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And then there were two: Second F-15EX arrives at Eglin Air Force Base for testing

The F-15EX, the Air Force’s newest fighter aircraft, arrives to Eglin Air Force Base, Florida March 11, 2021. (U.S. Air Force photo by Samuel King Jr./Released)

 Well, that didn’t take long, did it?

Just five weeks after the first F-15EX Eagle II fighter jet touched down at Eglin Air Force Base — and less than two weeks after that F-15EX was officially unveiled to the public — the second of the new fighter aircraft arrived at the base.

F-15EX “002” was flown to Eglin on Tuesday by Maj. Aaron Eshkenazi, F-15EX operational test pilot with the 85th Test and Evaluation Squadron (85th TES), part of the Eglin-headquartered 53rd Wing.

The second F-15EX is now set for months of operational testing with the squadron before it is more widely fielded into military service. Operational testing involves placing an aircraft in a “combat relevant” environment to determine whether it performs as expected.

The first F-15EX, which touched down at the base March 11, is assigned to the 40th Flight Test Squadron, part of the Eglin-headquartered 96th Test Wing, the installation’s host unit.

F-15EX “001” was unveiled at an April 7 ceremony at the base, during which the new fighter jets were christened with the name “Eagle II.”

The 40th Flight Test Squadron is conducting developmental testing of the F-15EX. Developmental testing assesses an aircraft’s capabilities and limitations with the aim of improving its performance.

The work now proceeding with the first two F-15EX Eagle IIs marks the first time the Air Force simultaneously has conducted developmental and operational testing of an aircraft.

Col. Ryan Messer, the 53rd Wing’s commander, noted the integrated testing regimen in Tuesday’s comments on the arrival of the second F-15EX at Eglin AFB.

“The 53rd Wing is honored to welcome the second-ever F-15EX, and we are extremely proud that it displays the ‘OT’ tail flash (initials on the tail of the aircraft indicating its assignment for operational testing),” Messer said in a news release issued by the wing.

“However,” Messer continued, “that ‘OT’ represents more than just unit pride; it showcases the importance of early integration of operational and developmental test(ing) … .”

That integration, Messer added, is a direct link to national defense strategy, “which proclaims that ‘success no longer goes to the country that develops a new technology first, but rather to the one that better integrates it and adapts its way of fighting.’ “

According to the 53rd Wing news release, integrating both lines of testing “provides means for the F-15EX to get in the hands of the warfighter as soon as possible, while also ensuring … test rigor.”

The efficacy of that approach will soon get a practical test, as the F-15EX is slated to participate in Northern Edge 2021, a joint military exercise set for May 3-14 at several military installations, local airports and training areas around Alaska. Service members from the Air Force, Army, Navy and Marine Corps will participate in the exercise, which is sponsored by the U.S. Indo-Pacific Command and led by U.S. Pacific Air Forces.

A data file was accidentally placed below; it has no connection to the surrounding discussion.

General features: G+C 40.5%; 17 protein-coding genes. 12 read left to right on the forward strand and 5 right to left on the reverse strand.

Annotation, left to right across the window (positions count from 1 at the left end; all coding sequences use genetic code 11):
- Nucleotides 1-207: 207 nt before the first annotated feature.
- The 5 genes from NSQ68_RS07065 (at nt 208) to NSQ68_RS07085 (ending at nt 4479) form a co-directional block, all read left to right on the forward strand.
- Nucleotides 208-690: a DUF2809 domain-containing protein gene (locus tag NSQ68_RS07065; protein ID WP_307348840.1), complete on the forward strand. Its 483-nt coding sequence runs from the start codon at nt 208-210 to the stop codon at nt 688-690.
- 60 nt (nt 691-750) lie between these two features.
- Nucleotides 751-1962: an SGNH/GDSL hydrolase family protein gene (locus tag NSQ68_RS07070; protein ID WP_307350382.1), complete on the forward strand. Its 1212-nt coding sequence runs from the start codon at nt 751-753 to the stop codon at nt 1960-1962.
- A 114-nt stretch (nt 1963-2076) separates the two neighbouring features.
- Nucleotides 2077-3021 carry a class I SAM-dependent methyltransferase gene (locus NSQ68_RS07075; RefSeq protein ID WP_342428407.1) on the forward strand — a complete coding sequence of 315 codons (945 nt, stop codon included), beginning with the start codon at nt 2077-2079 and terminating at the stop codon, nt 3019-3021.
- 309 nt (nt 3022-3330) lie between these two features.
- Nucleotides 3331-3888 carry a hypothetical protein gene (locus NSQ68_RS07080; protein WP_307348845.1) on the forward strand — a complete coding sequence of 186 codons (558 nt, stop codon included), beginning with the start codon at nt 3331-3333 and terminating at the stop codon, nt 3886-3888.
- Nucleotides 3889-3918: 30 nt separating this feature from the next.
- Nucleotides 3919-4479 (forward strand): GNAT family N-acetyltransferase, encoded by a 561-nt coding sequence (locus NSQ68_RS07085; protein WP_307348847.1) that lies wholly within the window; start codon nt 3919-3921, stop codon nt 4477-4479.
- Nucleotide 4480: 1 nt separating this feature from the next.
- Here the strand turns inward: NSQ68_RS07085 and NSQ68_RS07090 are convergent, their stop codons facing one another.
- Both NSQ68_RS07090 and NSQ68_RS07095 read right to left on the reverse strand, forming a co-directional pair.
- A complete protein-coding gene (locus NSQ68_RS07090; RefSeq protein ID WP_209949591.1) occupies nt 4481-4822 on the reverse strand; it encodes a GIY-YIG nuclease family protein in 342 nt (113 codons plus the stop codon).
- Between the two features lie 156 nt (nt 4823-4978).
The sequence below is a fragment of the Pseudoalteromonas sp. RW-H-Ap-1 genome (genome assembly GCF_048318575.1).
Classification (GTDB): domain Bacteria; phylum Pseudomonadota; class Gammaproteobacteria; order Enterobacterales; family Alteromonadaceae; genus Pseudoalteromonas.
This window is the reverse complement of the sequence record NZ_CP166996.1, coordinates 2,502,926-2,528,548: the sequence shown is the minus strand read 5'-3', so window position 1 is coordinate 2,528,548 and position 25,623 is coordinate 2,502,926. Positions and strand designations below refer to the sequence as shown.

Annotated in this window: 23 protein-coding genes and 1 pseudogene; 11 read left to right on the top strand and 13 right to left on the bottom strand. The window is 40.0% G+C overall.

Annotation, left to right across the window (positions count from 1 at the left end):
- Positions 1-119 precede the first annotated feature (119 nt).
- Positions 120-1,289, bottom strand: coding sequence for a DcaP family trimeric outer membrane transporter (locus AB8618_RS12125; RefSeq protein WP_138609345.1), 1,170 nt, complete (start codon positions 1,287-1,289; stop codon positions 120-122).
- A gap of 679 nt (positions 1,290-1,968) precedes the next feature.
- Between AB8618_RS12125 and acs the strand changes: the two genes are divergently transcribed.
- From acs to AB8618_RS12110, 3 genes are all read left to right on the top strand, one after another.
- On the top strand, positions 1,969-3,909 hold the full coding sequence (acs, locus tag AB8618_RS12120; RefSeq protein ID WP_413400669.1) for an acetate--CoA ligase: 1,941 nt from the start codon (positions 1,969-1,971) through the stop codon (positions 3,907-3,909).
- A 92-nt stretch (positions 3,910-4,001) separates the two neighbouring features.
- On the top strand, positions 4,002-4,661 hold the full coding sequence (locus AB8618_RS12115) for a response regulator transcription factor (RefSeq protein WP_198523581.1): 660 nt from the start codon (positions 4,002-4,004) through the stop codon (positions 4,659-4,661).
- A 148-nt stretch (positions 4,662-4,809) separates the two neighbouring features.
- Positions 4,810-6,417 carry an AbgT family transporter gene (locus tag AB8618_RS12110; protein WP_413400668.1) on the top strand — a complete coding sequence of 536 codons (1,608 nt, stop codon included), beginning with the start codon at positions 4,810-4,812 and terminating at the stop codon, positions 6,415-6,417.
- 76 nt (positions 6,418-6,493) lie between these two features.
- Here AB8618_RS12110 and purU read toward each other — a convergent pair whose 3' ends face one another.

Northern Edge 21 “provides high-end, realistic war fighter training, develops and improves joint interoperability and enhances the combat readiness of participating forces …,” according to a news release from Pacific Air Forces Public Affairs.

The F-15EX is the first new F-15 acquired by the Air Force since 2004. The first F-15 flew in 1972, but the F-15EX is a thoroughly modern aircraft with more weapons capabilities than earlier versions.

The F-15EX, a two-seat aircraft that can be flown by a single pilot, has an all-new digital cockpit, complete with fly-by-wire electronic flight controls along with modern radar and the world’s fastest mission computer. All of that means that the F-15EX can serve as a “test bed” for the insertion of military jet technology developed in the future, according to Boeing, the aerospace contractor manufacturing the jet.

The Air Force awarded Boeing a $1.2 billion contract in July of last year for the first lot of eight F-15EX aircraft. The six other jets in the first lot of F-15EX Eagle IIs are slated to begin arriving at Eglin for testing sometime after Oct. 1, the start of the new federal fiscal year.

Overall, Boeing could end up building as many as 144 of the fighter jets. Immediately beyond the eight test aircraft, the next groups of F-15EX fighter jets are scheduled for delivery beginning sometime in late 2024 or early 2025 to Kingsley Field Air National Guard Base and Portland Air National Guard Base in Oregon, according to the Air Force’s Air Combat Command.

The 173rd Wing at Kingsley Field will serve as the pilot and maintenance training school for the F-15EX. The 142nd Wing at Portland will be the first operational unit to fly the F-15EX, according to Air Combat Command.


(c) 2021 the Northwest Florida Daily News

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